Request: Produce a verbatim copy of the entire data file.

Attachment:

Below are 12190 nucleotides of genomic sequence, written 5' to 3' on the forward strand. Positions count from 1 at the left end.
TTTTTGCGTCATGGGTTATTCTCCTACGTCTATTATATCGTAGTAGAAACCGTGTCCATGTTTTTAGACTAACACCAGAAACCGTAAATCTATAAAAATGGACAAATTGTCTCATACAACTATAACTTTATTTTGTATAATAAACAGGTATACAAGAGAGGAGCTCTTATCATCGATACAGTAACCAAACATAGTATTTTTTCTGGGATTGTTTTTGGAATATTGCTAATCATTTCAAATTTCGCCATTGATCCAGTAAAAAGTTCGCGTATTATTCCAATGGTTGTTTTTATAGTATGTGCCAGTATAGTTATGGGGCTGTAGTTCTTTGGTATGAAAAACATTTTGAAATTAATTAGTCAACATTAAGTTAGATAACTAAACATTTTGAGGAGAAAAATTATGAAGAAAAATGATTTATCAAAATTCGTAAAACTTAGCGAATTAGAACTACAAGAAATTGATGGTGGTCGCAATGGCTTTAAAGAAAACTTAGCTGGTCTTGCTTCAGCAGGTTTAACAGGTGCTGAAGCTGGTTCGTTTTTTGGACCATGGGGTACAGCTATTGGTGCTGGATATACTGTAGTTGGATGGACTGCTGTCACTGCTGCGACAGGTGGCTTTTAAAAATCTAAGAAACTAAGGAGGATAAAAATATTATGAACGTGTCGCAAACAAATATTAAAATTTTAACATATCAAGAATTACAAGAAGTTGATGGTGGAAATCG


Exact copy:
Below are 12190 nucleotides of genomic sequence, written 5' to 3' on the forward strand. Positions count from 1 at the left end.
TTTTTGCGTCATGGGTTATTCTCCTACGTCTATTATATCGTAGTAGAAACCGTGTCCATGTTTTTAGACTAACACCAGAAACCGTAAATCTATAAAAATGGACAAATTGTCTCATACAACTATAACTTTATTTTGTATAATAAACAGGTATACAAGAGAGGAGCTCTTATCATCGATACAGTAACCAAACATAGTATTTTTTCTGGGATTGTTTTTGGAATATTGCTAATCATTTCAAATTTCGCCATTGATCCAGTAAAAAGTTCGCGTATTATTCCAATGGTTGTTTTTATAGTATGTGCCAGTATAGTTATGGGGCTGTAGTTCTTTGGTATGAAAAACATTTTGAAATTAATTAGTCAACATTAAGTTAGATAACTAAACATTTTGAGGAGAAAAATTATGAAGAAAAATGATTTATCAAAATTCGTAAAACTTAGCGAATTAGAACTACAAGAAATTGATGGTGGTCGCAATGGCTTTAAAGAAAACTTAGCTGGTCTTGCTTCAGCAGGTTTAACAGGTGCTGAAGCTGGTTCGTTTTTTGGACCATGGGGTACAGCTATTGGTGCTGGATATACTGTAGTTGGATGGACTGCTGTCACTGCTGCGACAGGTGGCTTTTAAAAATCTAAGAAACTAAGGAGGATAAAAATATTATGAACGTGTCGCAAACAAATATTAAAATTTTAACATATCAAGAATTACAAGAAGTTGATGGTGGAAATCG